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What if Manny Pacquiao Fought in the 80s? (Eighth of a Series)


PhilBoxing.com



Pacqiao (L) and Marlon Starling (R).

Part 8-Another Shot at 140?
Move up to the Welterweights


As his actual career goes, Manny had just one fight at 140, a spectacular 2nd round one punch highlight reel knockout of UK's Ricky Hatton for the Ring lineal and IBO belts early in 2009.

But in a highly possible scenario in the late 1980s where he failed to win a record sixth world division title at super lightweight (losing a bruising, hard fought close decision to Mexican greatest Julio Cesar Chavez as discussed in the last part of this series), Manny Pacquiao could have evaluated his options.

That could have included chasing the new record by way of challenging for the WBA version of the super lightweight title then held by Argentina's Juan Martin El Latigo Coggi (The Whip had won the WBA crown via 4th round of Parrizzio Oliva of Italy in June 1987 following a series of title changes in the aftermath of the stripping of original champion Aaron Pryor in 1984 on account of his addiction to illegal drugs).

Or immediate move up to the welterweights to challenge WBC titlist American Marlon The Magic Man Starling who had just established his claim as the best in the division by beating UK's Lloyd Honeygan, the former unified and lineal champion.

Manny could have dropped the idea of going for another bid for a world title at 140 versus Coggi after concluding that a title win over the Argentine would have been just a sort of consolation and a cheap way to earn a new record (Coggi struggled against then future WBA titlist Akunobu Hiranaka in his third and last successful defense in his first title reign, coming back from a hard knockdown and the generosity of the judges to eke out a points win early in 1989).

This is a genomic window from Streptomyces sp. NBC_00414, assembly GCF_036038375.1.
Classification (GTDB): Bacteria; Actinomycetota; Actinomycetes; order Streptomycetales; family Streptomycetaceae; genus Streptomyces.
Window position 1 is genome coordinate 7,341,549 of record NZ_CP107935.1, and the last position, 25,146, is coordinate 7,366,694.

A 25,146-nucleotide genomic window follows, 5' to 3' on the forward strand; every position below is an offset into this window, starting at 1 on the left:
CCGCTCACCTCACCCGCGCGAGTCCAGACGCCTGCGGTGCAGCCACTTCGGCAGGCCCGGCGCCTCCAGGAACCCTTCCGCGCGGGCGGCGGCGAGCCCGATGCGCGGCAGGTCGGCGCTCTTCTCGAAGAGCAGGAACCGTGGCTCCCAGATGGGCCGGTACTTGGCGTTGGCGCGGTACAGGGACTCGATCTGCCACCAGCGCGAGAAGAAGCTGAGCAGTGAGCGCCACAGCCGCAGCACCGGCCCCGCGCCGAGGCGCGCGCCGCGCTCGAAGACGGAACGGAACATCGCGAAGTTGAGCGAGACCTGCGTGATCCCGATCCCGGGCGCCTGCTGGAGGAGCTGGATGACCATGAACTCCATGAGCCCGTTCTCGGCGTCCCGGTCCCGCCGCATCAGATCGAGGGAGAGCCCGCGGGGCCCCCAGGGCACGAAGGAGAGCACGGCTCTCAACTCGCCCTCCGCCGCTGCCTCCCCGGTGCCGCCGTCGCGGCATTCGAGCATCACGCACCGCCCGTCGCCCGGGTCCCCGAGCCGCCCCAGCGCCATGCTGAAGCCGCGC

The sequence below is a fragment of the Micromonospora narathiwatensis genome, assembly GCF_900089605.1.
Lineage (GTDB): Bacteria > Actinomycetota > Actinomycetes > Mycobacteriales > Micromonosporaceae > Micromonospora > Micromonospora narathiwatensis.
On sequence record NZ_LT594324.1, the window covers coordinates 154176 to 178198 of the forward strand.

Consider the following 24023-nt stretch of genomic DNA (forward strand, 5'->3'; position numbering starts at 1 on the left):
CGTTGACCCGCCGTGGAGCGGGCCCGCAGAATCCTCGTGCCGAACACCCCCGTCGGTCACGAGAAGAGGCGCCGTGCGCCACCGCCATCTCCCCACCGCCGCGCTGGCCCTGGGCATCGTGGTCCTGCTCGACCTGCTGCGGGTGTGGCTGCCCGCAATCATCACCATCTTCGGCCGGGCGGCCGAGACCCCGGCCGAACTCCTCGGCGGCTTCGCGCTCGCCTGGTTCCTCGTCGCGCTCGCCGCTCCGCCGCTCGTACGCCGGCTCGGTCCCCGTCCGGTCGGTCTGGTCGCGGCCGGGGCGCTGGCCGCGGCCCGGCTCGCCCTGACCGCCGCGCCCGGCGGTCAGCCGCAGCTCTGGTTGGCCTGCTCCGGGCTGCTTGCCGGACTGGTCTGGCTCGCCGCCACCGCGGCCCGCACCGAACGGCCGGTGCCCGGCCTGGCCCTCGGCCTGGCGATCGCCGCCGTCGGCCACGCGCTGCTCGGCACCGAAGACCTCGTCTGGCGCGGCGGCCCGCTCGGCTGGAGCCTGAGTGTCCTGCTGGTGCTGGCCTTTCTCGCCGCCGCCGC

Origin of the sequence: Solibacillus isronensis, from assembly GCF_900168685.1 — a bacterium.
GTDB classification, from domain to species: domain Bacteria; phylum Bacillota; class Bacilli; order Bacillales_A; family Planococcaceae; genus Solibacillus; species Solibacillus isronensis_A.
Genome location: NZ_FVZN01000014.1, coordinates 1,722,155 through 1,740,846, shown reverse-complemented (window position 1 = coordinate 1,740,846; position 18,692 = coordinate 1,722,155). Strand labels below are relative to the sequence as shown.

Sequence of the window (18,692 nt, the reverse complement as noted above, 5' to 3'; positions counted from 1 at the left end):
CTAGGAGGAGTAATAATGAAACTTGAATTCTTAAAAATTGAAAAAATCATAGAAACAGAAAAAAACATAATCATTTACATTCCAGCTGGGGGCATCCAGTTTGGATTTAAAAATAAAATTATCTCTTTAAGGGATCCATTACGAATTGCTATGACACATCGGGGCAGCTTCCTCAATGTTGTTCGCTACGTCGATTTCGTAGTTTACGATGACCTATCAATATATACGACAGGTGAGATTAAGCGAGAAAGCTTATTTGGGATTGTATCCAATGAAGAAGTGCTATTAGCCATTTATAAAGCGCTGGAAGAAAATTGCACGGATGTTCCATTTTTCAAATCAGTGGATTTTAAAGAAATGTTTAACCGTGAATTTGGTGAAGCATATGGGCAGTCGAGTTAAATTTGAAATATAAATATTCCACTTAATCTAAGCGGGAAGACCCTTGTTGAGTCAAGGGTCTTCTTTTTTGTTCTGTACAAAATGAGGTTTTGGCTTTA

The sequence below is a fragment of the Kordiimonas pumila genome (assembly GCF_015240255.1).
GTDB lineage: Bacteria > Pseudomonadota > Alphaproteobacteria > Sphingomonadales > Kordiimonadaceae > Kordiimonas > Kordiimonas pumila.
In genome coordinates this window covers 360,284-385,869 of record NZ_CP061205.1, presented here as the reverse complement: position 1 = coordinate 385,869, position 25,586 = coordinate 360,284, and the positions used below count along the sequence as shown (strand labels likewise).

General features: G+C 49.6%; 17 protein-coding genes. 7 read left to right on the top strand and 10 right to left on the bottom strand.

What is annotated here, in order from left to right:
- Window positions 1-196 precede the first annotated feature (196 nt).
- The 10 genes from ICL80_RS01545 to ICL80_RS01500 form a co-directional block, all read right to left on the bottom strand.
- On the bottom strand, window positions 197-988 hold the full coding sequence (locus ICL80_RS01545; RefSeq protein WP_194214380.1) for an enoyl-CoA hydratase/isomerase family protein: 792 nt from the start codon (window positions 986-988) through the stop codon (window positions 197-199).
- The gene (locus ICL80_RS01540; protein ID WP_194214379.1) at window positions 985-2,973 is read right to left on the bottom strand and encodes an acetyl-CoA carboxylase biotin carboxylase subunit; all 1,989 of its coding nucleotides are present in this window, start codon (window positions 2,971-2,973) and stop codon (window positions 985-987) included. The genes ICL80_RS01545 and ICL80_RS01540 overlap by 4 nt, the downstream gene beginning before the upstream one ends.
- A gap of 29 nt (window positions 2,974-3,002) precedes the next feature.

Therefore, as what actually happened in his time, Manny would have gone straight to the welterweights and challenged Starling for his world title belt.

The fight could have happened in late 1989 immediately after Starling had wrested the WBC belt from UK's Lloyd Honeygan in a huge upset.

Honeygan had been the unified and lineal champion since his own upset stoppage victory over then Donald Curry back in 1986. Curry was then being projected as the rightful heir apparent to Sugar Ray Leonard at 147 lbs and Honeygan changed all that.

But then, Starling changed the script by upsetting Honeygan via stoppage in their own highly publicized bout.

Credentials of Marlon Starling

Starling was born in Hartford, Connecticut in 1959. He got his start with help from coach, Johnny Duke, who helped him train for the national Junior Olympics championship. He turned professional in 1979. After 25 straight wins to start his professional career, he lost his first fight, a 12-round split-decision to Donald Curry in 1982. Starling had a rematch with Curry in 1984, challenging for the WBA and IBF welterweight titles. Starling lost by a 15-round decision.

Starling's second world title fight came in 1987. He knocked out Mark Breland in the 11th round to win the WBA welterweight title. In his third title defense, Starling lost the title in controversial fashion to Tomas Molinares. Molinares hit Starling with a punch that was thrown around the same time as the bell sounded to end round six. Starling went down for the only time in his career, and the referee counted him out. Molinares was declared the new champion by knock out. However, the decision was later changed to a no contest but the Colombian kept the title.